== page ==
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Study Shows How Much Airlines in Europe Have Lost as a Result of Delays

Posted on September, 20 2018 by Blueway Limited

As most of us already know, European aviation is plagued with delays. For instance, last month alone saw a spate of delays and cancellations that affected several thousand flyers. The growing number of delays is clearly a signal that things need to change in the European aviation industry.

 

According to Eurocontrol’s data, airlines across the continent experienced 135,000 minutes of in-flight delays per day last month. That is a total of 94 delays per day. What’s even more shocking is that this is more than double the number of delays recorded in 2017.

 

Some of the most notable carriers in this regard are RyanAir, EasyJet, IAG, and Air France-KLM.

 

Causes of delays

The delays were attributed to a range of factors. However, the most common cause happened to be system or computer failures. More than 50% of flights were delayed to system failures across the whole continent. The ETFMS or Enhanced Tactical Flow Management System, which moderates air traffic, suffered an error, which led to the chaos.

 

Brussels airport was the worst affected by the system failure, with several flights being cancelled or delayed. In fact, the airport had to set a ten per hour limit on the number of flights allowed to take off.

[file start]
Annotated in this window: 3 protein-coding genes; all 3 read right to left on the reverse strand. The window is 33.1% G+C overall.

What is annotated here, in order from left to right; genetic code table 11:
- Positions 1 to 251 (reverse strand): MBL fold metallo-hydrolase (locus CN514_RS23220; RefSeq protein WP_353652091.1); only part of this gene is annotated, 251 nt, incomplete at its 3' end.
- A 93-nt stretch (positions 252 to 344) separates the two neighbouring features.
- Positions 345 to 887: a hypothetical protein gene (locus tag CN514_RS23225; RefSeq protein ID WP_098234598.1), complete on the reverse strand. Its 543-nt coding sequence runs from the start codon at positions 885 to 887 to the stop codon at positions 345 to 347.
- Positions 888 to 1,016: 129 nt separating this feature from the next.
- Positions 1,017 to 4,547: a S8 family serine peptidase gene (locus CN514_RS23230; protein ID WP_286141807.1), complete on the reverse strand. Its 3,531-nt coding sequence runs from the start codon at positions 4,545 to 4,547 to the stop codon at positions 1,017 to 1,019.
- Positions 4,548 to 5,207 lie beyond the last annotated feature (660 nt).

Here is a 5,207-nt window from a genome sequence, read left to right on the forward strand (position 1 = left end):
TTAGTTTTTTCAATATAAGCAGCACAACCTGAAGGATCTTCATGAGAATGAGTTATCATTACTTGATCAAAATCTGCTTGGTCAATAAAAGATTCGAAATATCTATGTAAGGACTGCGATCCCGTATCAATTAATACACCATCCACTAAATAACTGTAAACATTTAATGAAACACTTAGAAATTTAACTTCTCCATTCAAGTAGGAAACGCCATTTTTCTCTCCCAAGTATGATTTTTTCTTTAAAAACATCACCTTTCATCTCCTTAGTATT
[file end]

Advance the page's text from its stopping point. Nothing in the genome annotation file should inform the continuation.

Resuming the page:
Strikes were the second most common reason for delays and cancellations. ATC strikes in France were primarily to be blamed. The strikes prevented flights from entering or leaving the country.

 

This was followed by more strikes from Spanish Air Traffic Control, which led to chaos during the holiday season. Several flights to destinations such as Ibiza, Menorca, Majorca, and Barcelona had to be cancelled.

 

The solution

Needless to say, concerned authorities are looking for a way to solve the problem.

 

The European Commission has initiated the Single European Sky project to help with managing aviation in Europe. The program will allow for flight capacity to be increased while minimising disruptions. As of now, the project has turned 40 individual airspaces into nine blocks that function without consideration for state boundaries.

 

The blocks simplify the management of flights due to the fact that there are fewer airspaces now. However, there has been some criticism against the project. Some countries feel that it would be a threat to the sovereignty of the airways.

 

According to Claire Davies, the Director of an aviation consultancy firm, the results of the project have been unimpressive. She stated that she understood why airlines would have a problem with the project.  She also pointed out that traffic levels have actually gone up and the number of delays as well.

 

So, it’s clear that the statistics published by Eurocontrol should not be ignored. There is no doubt that the aviation situation in Europe needs to improve drastically. The delays and cancellations up until now have already taken a toll on the reputations of the various airlines operating within this space.  Significant changes are the need of the hour.

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